Game Of Thrones – A Telltale Games Series: The review
It’s been almost a year-long wait to reach the finale, but here it is: The complete first season of Game Of Thrones – A Telltale Games Series. It’s been a crazy ride from start to finish, and now that the dust has settled with the release of episode 6 of the adventure game, here’s a spoiler-free look at what we think about it, whether you’ve played all or it, or none of it.
Telltale’s GoT tells an episodic tale that runs tangential to the main HBO series. And even as the TV show runs out of book to tell – making the upcoming season largely a mystery for most viewers (spoiler: winter is coming) – Telltale’s rendition treads new ground from the beginning. So whether you’re looking for something to fill the gaps before the next season, or the next book, the game itself acts like an episode within the series, complete with “clockwork automaton” opening titles, a huge cast of interwoven storylines, and more importantly, lots of dire situations and shocking deaths.
The story revolves around the Forrester family – bannermen to House Stark – as they fight on multiple fronts to keep their house from collapsing under various forces. For fans of the TV show, it’s a great way to see some of your favourite (or most hated) characters in situations not within the show, and choosing whether to impress Margaery Tyrell or trying to out-think Cersei Lannister, going up against these characters – voiced by their actual actors – adds a great dimension to the game.
It’s the putting you into the midst of all the intrigue between the various houses that makes this special. Whoever you’re playing in the Forrester family – whether it is as Margaery’s handmaiden Mira, or Lord Gregor Forrester’s squire Gared Tuttle, among multiple others – you’ll visit locations throughout Westeros and Essos, and you’ll even get to go to places the television show has never mentioned. The game’s lush, painterly style adds to the feel of it all, whether you’re in King’s Landing or at the Wall.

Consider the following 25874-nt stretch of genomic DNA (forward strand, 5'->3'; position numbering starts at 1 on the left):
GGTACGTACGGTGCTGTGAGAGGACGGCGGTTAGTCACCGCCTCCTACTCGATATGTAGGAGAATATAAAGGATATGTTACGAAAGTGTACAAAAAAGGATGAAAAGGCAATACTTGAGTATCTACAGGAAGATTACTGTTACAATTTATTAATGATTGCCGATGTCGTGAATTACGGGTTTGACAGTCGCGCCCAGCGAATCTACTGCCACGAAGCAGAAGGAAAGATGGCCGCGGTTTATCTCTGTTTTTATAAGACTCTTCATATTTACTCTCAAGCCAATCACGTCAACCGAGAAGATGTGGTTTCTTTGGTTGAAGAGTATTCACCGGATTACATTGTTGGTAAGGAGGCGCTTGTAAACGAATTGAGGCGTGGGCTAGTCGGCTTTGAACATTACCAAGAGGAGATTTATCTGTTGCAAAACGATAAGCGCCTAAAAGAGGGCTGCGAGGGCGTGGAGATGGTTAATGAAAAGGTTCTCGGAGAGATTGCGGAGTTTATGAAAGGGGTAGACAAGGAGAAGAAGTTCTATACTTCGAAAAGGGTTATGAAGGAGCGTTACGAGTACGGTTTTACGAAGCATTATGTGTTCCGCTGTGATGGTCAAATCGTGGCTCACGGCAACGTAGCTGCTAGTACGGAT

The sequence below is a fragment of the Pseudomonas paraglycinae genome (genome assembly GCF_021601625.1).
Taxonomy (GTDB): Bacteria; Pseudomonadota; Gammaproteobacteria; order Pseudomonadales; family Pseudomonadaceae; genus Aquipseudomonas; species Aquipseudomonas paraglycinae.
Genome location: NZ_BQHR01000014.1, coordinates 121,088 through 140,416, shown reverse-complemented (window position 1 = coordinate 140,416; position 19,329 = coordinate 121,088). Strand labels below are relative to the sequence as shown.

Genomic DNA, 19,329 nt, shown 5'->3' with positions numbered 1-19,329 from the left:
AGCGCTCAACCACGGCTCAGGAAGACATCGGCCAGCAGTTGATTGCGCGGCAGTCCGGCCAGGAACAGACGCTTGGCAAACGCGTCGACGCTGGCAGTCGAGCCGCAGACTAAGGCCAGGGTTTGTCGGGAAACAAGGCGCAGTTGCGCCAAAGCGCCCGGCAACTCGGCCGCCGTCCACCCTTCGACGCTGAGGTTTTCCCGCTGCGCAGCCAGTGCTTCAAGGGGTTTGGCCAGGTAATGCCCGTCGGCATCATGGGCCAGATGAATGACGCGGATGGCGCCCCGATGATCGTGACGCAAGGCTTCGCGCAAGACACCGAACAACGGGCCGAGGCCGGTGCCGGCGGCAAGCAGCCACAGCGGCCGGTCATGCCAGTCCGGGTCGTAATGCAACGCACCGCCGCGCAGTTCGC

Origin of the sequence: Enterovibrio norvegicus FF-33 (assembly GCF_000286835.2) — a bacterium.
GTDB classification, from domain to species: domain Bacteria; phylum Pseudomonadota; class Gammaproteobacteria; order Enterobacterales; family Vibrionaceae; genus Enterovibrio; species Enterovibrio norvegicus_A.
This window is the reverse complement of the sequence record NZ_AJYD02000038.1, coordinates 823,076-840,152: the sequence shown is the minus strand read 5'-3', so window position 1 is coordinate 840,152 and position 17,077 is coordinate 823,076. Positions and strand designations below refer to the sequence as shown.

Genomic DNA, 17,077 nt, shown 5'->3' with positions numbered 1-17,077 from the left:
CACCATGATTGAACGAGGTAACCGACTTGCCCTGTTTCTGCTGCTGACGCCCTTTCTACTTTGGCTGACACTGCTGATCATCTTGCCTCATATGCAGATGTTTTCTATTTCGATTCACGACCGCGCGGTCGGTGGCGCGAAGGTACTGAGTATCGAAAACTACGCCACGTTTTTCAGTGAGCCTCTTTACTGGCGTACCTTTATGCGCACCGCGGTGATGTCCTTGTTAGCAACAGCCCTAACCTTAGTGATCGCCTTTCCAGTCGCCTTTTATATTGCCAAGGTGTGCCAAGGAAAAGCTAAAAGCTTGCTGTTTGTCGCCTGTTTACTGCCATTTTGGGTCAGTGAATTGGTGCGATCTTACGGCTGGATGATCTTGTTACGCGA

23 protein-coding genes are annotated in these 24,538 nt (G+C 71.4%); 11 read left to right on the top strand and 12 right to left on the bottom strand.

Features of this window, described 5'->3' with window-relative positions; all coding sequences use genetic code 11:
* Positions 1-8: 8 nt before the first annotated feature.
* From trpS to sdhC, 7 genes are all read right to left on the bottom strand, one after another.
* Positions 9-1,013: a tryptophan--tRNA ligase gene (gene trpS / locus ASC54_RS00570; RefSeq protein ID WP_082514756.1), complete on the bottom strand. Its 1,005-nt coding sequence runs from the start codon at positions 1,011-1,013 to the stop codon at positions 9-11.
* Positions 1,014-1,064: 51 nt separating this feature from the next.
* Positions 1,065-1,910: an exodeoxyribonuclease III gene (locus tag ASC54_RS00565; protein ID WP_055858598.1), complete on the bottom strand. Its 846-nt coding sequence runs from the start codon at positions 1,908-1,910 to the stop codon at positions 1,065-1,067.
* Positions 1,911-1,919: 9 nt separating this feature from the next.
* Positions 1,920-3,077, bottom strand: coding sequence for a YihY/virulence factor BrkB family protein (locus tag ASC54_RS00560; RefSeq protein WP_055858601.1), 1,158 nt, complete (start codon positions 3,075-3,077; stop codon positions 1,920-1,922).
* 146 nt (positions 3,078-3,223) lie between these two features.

Mix Game Of Thrones with Telltale, and what you’ll get is intense, relentless and unforgiving. While there are some lull moments between key story moments, they are usually over pretty fast as the story moves its pieces around even as you try to work your way out from your situation. Whether you’re avoiding the attentions of Ramsey Snow or fending off a murder charge, the game doesn’t pull its punches as every situation becomes more dire than the last. Sure, there are moments of joy – but like anybody in the show or books, the feeling that all this will go south soon permeates the game. Darker than The Walking Dead? Very much so.
What this means is that this isn’t quite Tales From The Borderlands with its crazy madcap adventures mixed with serious moments. Telltale’s Game Of Thrones seriously embraces its source material and then adds another layer to it, making it a wholly engrossing yet largely bleak tale. That’s not to say it’s not enjoyable – because it is – but that you will end up making some very, very tough decisions as the game goes on. Some of them are like a Sophie’s Choice, and the game looks to have so many “game-changing” options that there’s a nice summary at the end of the game just to remind you of the (right/stupid) choices you’ve made, and how it compares to the rest of the world.
Finishing it leaves me in a bit of a catch-22: This is probably the Telltale game with the most varied endings yet, and completists like me would want to revisit every decision just to see every possible ending – maybe even the “best” one. But it can be hard to do so – more often than not, there is no “right” decision – and the choices don’t always get easier even if you know how it ends, while others frustratingly leave you mired in the same shit. Still, kudos to Telltale here – the Forresters might be a completely new family, but they’ve been brought to life so well (with the help of some dastardly villains) that it’s not easy to let them go.
Game Of Thrones skirts the edges of what makes a game, generally eschewing what most of us would understand as a “fun” game – and that’s on top of how it’s driven largely by narrative choices and quick-time events, like most Telltale games. That’s not to say that it is bereft of any enjoyment – it tells an amazing story and even comes close to revealing who we are as people. But if you’re unprepared to sacrifice one well-written